Eagles’ LBs coach points out 1 thing he loves about DC Gannon


It was pretty clear this offseason that Jonathan Gannon was going to become a defensive coordinator.

If it wasn’t in Philly, there were other teams that were very interested in the 38-year-old coach.

In fact, a big part of why the Eagles liked Nick Sirianni so much was his vision for his first coaching staff. And, you guessed it, Gannon was a big part of that.

Unlike the last time the Eagles hired a defensive coordinator (Jim Schwartz) we don’t really know what to expect from Gannon. He last coached under Mike Zimmer and Matt Eberflus and has said Zimmer is probably his biggest coaching influence. So we can kind of get a sense of what type of scheme Gannon will ultimately end up putting together.

But how would his new linebackers coach describe him?

“He is very open-minded,” Nick Rallis said this spring. “He is going to listen to every single coach on the staff and that’s been great to work with because I feel like if I have a great idea, I know Jonathan is going to listen."

That’s important. Because as Gannon said when he met with reporters back on May 20, he doesn’t have a scheme. That’s not to say there won’t be some important staples that he’s bringing with him, but his emphasis was on molding his scheme around the strengths of his players.

It’s also important that a 27-year-old linebackers coach like Rallis feels empowered to speak up. The old cliche comes to mind: A good idea doesn’t care where it came from.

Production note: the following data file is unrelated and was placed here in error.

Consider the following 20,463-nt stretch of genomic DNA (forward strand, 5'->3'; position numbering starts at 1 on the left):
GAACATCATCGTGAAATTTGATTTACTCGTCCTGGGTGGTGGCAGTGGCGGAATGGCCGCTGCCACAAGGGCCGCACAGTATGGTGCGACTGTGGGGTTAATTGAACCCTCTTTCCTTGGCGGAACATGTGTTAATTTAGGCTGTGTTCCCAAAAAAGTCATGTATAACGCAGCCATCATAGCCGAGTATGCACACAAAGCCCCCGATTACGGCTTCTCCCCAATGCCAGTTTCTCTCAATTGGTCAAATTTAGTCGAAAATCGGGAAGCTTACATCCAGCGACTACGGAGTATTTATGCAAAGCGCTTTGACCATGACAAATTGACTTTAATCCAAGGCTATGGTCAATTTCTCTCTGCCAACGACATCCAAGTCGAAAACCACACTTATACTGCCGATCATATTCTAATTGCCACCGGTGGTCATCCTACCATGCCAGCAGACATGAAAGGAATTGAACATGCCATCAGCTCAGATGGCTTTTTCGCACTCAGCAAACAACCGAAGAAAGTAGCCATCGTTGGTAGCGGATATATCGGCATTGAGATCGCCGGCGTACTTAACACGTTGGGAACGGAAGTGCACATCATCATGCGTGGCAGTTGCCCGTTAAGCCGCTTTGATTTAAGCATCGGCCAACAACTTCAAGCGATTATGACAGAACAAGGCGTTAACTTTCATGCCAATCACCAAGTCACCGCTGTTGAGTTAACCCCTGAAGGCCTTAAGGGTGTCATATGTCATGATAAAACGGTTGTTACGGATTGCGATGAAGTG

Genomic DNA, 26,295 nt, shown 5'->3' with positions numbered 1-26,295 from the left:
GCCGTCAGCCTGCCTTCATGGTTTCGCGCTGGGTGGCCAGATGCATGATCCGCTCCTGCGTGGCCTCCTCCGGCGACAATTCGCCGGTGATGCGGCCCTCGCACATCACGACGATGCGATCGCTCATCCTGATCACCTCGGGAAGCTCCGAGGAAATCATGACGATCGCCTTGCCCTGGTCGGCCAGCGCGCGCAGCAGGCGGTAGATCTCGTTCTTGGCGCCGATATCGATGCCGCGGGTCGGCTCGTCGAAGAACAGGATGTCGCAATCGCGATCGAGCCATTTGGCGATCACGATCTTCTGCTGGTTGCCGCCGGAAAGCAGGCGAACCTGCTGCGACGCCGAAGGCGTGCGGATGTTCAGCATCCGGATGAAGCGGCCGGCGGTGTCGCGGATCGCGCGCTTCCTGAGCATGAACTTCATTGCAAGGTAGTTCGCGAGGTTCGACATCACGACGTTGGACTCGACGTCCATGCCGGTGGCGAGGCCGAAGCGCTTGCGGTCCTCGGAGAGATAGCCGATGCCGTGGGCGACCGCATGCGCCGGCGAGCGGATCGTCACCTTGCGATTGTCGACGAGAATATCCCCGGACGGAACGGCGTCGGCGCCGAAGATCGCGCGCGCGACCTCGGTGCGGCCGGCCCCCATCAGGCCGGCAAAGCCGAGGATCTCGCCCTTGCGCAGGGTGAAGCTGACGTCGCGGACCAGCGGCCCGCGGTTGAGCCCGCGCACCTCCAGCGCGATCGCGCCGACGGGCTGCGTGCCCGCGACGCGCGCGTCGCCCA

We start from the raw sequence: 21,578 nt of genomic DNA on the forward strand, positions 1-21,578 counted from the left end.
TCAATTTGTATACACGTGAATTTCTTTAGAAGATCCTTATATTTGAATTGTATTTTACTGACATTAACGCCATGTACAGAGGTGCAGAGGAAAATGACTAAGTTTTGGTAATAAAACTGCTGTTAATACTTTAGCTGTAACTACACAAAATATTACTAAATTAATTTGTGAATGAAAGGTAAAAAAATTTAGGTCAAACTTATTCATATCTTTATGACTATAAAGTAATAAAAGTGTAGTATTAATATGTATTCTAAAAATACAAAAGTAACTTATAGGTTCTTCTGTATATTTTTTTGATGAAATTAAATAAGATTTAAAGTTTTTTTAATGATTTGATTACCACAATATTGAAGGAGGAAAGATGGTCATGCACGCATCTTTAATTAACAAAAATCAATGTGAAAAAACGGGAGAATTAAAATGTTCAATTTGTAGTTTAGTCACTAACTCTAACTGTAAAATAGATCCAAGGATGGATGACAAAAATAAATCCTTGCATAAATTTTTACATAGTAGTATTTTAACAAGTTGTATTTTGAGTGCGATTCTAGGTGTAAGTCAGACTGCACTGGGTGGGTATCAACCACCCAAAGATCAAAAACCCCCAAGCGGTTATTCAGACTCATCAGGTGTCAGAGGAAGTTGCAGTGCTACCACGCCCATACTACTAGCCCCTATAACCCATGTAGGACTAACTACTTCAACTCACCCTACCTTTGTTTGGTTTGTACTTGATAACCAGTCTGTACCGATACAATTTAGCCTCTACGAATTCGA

“I’m excited to figure that out with our guys,” Gannon said in May. “Hey, like what is the best way to defend the team that we're playing? And which guys kind of do one or the other better and put them in those spots?”

Of course, this will be Gannon’s defense.

But, at least according to Rallis, he’s going to give his position coaches some freedom. His position coaches are Rallis (linebackers), Tracy Rocker (defensive line), Dennard Wilson (defensive backs).

“Jonathan has a low ego and he’s about putting whatever we can, the best product on the field, whatever we gotta do to do that,” Rallis said. “I think Jonathan from a leadership standpoint is very much give his coaches autonomy. That’s how I would describe Jonathan from a leadership role. He distributes the autonomy and lets guys take ownership in the room.

“He lets me take ownership in the linebacker room. How do you want to do this? How do you want to do that? He knows that if he just stuck to his knowledge, we’re only going to go as far as his knowledge. So he not only utilizes his knowledge but everyone else’s on the staff. And now the room for growth is that much greater. Jonathan from a defensive coordinator standpoint, to me, is an excellent leader because he’s going to maximize everybody’s talent from the coaches to the players.”

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